Inhibiting Discourse

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If we make our philosophy, our principles, our faith, beliefs and our standards of conduct a private matter as some have suggested, what will be the standard by which we measure the value of public discourse and its resultant activity? Everyone doing what is right in his own eyes? Except for the objective straights, that’s pretty much what we have now and look at the mess this profession is in.

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This article has 3 comments

  1. Claude Lessard 10/10/2011, 5:46 pm:

    It’s called “transparency” in today’s lexicon. We must tell the story over and over, and over, and over, and over, and over again. And when we do it, we relate with our fellow human beings by sharing the “goods” for the well being of the individual as well as the world. 🙂

  2. Steve 10/10/2011, 9:56 pm:

    Personally I try to separate my philosophy and principles from my faith and beliefs. My philosophy and principles I share freely with whomever will listen, but my beliefs and faith I try not to impose on anyone. But then I don’t see ADIO, Chiropractic and/or their principles as a belief system, more a point of view. Chiropractic does not require faith, it works on animals. Children do not have to believe in the principles of Chiropractic in order for them to benefit from adjustments. I think many people in and out of the profession get these things confused. As for standards, regrettably consensus is probably best for such a diverse field. However if the consensus is to change the profession then that group should change their name to suit and identify the change.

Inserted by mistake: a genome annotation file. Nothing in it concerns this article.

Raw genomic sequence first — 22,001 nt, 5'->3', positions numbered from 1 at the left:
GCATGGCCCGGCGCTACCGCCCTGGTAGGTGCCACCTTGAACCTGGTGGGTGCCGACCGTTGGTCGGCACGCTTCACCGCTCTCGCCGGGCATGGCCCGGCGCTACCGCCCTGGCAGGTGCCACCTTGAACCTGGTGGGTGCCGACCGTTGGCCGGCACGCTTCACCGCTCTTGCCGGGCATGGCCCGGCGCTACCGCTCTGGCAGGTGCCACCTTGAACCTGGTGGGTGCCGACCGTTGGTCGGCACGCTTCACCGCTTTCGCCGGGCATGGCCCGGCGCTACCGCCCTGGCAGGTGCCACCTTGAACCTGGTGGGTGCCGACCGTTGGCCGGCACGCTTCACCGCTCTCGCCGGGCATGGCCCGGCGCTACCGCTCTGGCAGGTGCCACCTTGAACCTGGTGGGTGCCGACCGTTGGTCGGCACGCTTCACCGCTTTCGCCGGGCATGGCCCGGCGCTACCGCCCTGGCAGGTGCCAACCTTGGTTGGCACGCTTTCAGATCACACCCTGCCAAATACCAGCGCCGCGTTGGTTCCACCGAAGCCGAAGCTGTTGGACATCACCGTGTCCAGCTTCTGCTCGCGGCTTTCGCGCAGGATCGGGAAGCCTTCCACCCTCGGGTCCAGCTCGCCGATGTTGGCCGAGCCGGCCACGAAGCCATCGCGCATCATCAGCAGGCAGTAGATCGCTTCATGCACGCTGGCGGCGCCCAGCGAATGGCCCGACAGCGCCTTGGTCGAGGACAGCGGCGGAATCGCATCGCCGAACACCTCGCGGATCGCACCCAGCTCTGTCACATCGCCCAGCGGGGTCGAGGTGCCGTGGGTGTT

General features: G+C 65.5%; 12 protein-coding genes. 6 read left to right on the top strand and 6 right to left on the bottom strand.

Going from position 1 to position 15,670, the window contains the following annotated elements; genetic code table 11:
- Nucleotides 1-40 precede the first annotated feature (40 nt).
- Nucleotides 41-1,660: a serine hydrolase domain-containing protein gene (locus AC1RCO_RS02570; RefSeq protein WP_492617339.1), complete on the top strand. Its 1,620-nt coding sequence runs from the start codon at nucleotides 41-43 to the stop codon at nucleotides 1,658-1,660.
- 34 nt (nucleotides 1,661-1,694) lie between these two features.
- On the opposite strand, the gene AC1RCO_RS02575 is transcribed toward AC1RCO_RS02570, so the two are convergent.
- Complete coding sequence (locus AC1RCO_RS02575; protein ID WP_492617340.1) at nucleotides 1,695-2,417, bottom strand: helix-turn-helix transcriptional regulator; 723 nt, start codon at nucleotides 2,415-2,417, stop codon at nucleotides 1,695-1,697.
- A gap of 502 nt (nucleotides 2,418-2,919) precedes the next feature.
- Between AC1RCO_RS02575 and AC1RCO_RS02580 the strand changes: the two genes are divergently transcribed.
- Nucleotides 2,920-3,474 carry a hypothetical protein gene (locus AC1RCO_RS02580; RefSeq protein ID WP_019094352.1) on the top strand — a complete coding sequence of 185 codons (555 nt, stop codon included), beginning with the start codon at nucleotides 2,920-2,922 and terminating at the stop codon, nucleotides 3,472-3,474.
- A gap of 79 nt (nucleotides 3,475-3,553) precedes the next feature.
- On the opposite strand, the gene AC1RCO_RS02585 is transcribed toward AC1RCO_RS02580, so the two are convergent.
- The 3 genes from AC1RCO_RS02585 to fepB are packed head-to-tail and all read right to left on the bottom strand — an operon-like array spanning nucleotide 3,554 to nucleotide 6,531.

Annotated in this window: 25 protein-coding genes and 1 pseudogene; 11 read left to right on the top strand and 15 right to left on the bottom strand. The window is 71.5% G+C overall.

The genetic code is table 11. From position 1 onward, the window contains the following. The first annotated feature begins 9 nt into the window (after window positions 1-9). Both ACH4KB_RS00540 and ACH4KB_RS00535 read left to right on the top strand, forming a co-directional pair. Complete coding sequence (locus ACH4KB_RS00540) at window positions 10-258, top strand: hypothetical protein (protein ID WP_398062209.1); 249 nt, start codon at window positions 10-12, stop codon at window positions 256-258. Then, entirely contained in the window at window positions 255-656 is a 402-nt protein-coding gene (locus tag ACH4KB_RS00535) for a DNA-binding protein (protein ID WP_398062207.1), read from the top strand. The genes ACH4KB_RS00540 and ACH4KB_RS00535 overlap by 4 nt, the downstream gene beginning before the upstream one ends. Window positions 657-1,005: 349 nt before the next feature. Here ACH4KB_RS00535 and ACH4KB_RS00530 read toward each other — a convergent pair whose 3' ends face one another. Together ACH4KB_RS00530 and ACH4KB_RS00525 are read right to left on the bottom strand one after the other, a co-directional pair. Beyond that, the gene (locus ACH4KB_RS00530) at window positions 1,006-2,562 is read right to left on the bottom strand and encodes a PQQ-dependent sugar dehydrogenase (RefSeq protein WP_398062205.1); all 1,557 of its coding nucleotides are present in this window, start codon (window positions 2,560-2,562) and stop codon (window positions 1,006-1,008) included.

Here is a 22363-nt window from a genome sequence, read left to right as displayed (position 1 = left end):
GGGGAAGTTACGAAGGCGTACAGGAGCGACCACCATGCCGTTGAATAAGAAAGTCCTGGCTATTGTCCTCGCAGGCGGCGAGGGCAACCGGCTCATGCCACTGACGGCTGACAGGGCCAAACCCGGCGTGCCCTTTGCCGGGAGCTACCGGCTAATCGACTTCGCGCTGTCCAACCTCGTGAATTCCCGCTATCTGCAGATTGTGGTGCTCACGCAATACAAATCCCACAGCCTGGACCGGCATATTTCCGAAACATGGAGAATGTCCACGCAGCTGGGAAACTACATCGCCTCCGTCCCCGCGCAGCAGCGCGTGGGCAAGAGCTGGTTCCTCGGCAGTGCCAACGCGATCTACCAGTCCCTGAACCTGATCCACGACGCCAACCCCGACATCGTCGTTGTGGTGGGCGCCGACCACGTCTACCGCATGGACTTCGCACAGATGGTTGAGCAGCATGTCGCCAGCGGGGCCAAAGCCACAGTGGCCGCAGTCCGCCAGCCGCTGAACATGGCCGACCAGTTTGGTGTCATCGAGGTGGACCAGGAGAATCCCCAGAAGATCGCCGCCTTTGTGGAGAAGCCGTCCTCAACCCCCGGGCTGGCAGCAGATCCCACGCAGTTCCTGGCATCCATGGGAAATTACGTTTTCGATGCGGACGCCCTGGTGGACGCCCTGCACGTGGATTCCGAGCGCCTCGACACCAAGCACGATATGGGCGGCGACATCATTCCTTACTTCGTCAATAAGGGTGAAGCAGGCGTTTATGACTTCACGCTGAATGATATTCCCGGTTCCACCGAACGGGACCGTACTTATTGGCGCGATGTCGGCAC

• JStraussDC 10/12/2011, 4:31 am:

      I’m not sure I can say where my philosophy and principles begin and end. Is the acceptance of a universal intelligence philosophy, principle, and or faith and belief? I think that accepting ui ultimately requires a leap of faith, so there is some overlapping. Second point: as long as human beings have freedom (even if it is only the freedom to think in the privacy of their own soul), I do not believe one person is able to impose their faith and beliefs on another. Is having certain requirements on a practice member (eg. coming weekly, bringing in family, referring others imposing your philosophy/principles/belief on them? They are still free to reject it and go elsewhere. I think we should be anxious to share our faith and beliefs as well as our philosophy and principle with EVERYBODY. They are always free to ignore us, walk away or disagree. Of course we should learn to do it without being obnoxious, rude or overbearing but that is an altogether different issue and probably where the idea of “imposing” comes from. I share my chiropractic philosophy with people because I love them, the same reason, I share my faith. I had a professor in pre-chiropractic college biology who taught me evolution. I rejected it as a lot of nonsense. But I respected him because he was teaching something he believed and because he was a human being who deserved respect. I gave him what he wanted on the exam, after which, as Dr. Judy would say, I flushed it!

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